How To Support Someone Dealing With Perinatal Loss
October 15th was Pregnancy and Infant Loss Awareness Day. One in five pregnancies end in miscarriage, and six infants in 1000 is stillborn. I wanted to write for those who have experienced a perinatal loss or know someone who has. Whether you have other children or had a subsequent successful pregnancy, the sense of loss does not go away – you cannot get past it, only through it.
Unfortunately, this experience of loss tends to be medicalized in our society, often disregarding the emotional toll it has on a mom and her family. Doctors often try to normalize the loss as part of a normal process of trying to have a baby. While this can be true, it is no less difficult. As well, if it is not addressed and acknowledged in a way that is appropriate to each mother’s experience, this loss may become even more devastating and suffering more prolonged.
Here are some things to keep in mind if a family member or friend has experienced a perinatal loss:
Sometimes, even partners and close family members express frustration and irritation when the mom “keeps bringing up” the loss because “why can’t we just try to put this behind us?” The mom often blames herself for “failing” and keeps replaying in her mind what she could have done differently to ensure a healthy pregnancy: diet, exercise or no exercise, stress, different supplements, more OB visits, etc.
We often don’t know if this was a late pregnancy loss, planned pregnancy, recurrent miscarriage, stillbirth, or failed IVF – even when it is a close friend or a family member. It is very important to not assume anything and just offer support. Let the mom tell you what she needs.
Acknowledge the loss and allow a grieving process to run its course. There is no timeline; everyone grieves differently. Just listen – you are not expected to say anything or offer an explanation; “I don’t know what to say,” “it’s ok to cry,” and “it is not your fault” are always appreciated.
Do not dismiss or minimize the loss in an effort to make the mom feel better – normalize the grief and not the loss. Do not change the subject when the mom starts to talk about her experience; do not avoid the family; and do not say “it was for the best,” “it was nature’s way of ending an unhealthy pregnancy,” or “at least you didn’t know them.”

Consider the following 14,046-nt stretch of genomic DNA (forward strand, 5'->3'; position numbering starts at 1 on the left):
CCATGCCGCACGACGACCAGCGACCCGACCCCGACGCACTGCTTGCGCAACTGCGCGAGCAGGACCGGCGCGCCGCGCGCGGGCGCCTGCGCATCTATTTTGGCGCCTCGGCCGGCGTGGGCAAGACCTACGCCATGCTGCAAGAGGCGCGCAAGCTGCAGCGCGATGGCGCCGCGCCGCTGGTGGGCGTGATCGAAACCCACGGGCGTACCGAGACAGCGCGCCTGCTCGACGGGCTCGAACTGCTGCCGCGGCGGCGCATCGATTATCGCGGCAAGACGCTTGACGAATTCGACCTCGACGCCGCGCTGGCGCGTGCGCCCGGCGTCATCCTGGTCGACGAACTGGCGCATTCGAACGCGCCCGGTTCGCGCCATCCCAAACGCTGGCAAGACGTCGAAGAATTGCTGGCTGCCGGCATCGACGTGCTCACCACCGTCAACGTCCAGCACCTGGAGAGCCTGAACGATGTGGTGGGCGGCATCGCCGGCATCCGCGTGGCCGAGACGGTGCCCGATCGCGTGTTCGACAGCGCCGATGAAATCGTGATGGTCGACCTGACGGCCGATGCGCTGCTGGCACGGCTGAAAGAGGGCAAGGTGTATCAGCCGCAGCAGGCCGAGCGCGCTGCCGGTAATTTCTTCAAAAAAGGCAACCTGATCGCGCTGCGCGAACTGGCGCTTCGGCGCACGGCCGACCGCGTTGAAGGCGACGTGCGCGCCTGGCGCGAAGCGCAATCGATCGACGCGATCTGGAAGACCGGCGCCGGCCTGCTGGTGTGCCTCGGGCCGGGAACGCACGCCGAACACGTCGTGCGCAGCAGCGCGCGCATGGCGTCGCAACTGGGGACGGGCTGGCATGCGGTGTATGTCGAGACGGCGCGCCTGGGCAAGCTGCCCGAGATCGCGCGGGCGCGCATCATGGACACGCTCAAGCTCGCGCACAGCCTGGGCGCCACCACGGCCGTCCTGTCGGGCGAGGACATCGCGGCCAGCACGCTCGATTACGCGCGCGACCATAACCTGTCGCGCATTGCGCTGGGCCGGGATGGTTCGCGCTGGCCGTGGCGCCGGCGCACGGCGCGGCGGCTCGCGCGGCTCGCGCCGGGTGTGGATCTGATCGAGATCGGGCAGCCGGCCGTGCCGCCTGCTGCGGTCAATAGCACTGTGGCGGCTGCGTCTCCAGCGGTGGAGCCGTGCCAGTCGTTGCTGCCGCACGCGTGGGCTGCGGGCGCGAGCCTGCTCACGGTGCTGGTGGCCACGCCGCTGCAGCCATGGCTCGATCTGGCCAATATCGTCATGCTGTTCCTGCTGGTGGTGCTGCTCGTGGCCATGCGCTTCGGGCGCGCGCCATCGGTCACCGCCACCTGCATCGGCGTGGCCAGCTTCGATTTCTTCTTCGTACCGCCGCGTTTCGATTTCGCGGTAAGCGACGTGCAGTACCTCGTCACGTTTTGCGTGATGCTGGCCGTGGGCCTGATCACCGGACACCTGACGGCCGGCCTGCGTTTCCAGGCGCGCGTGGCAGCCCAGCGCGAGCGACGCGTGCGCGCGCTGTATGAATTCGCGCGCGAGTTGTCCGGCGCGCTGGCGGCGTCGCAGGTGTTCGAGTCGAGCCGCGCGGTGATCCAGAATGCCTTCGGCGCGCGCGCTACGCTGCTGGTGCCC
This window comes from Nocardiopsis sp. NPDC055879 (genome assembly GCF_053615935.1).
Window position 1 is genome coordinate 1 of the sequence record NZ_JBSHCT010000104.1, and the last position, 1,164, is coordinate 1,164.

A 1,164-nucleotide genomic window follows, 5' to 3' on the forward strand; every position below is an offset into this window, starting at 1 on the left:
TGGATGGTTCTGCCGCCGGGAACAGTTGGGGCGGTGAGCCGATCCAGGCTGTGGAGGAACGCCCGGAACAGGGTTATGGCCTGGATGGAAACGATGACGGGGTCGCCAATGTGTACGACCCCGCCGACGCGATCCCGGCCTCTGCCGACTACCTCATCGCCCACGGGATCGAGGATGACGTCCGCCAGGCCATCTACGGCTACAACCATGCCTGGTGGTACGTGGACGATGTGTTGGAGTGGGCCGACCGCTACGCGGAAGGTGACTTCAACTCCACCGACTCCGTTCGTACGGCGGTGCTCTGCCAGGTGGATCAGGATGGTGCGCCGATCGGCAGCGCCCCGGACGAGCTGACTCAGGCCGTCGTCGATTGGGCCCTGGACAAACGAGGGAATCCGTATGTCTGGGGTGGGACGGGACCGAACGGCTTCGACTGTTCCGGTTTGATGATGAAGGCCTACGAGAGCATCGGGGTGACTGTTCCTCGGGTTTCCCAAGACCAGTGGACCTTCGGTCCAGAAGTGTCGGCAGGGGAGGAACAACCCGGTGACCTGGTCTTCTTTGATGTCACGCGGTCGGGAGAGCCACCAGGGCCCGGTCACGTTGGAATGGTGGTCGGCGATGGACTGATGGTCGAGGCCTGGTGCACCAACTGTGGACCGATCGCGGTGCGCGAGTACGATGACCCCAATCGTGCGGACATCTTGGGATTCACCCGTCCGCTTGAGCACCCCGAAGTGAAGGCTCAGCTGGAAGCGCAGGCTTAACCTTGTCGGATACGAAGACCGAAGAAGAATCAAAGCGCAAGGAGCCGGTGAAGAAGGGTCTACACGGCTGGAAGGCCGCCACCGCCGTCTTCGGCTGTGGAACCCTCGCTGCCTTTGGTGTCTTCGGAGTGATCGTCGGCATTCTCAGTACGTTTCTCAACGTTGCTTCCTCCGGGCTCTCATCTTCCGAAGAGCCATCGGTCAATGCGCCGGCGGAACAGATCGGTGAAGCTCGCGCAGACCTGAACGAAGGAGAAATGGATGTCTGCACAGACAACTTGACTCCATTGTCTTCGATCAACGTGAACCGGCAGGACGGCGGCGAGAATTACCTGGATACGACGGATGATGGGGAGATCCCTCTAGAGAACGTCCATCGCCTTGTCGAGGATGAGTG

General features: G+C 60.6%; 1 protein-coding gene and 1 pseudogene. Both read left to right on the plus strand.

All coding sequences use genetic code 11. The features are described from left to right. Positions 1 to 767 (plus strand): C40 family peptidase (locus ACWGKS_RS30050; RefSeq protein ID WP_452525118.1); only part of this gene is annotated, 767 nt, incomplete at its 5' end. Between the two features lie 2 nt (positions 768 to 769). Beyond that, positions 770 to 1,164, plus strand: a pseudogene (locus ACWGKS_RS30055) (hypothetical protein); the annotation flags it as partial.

If the woman is pregnant after the loss, she cannot help but think about that loss while pregnant, no matter how long ago it was. She may experience anxiety and/or depression, be unable to enjoy or look forward to birth for the fear of “jinxing” the pregnancy. She may refuse to have a baby shower, bond with the baby, or buy anything for the baby until the very last moment. She is afraid to hope. Do not push her to do anything she doesn’t want to do because this often implies judgment or criticism of not being able to let go and move on.
Once the baby is born, the mom may feel sad because she imagines what the other child would have been like had they made it. It is important to acknowledge that this happens and not make the mom feel guilty for not being grateful for the baby she has now. The two are not mutually exclusive; of course the mom is grateful, but the loss is not forgotten.
Often, ritualizing the loss is helpful. Writing a letter to the baby and reading it out loud, releasing balloons, or planting a tree can bring some piece of mind that the loss will not be forgotten.
Lana Mamisashvilli is a psychotherapist who has worked in the field of perinatal mental health (pregnancy and postpartum) for more than 12 years and is passionate about helping new moms transition to motherhood. Healthy Moms cardholders receive a free 30 minute initial consultation with Lana (in person or by phone) and 25% off therapy sessions. Find out more here: https://gohealthymoms.com/lana-mamisashvili-counselling-psychotherapy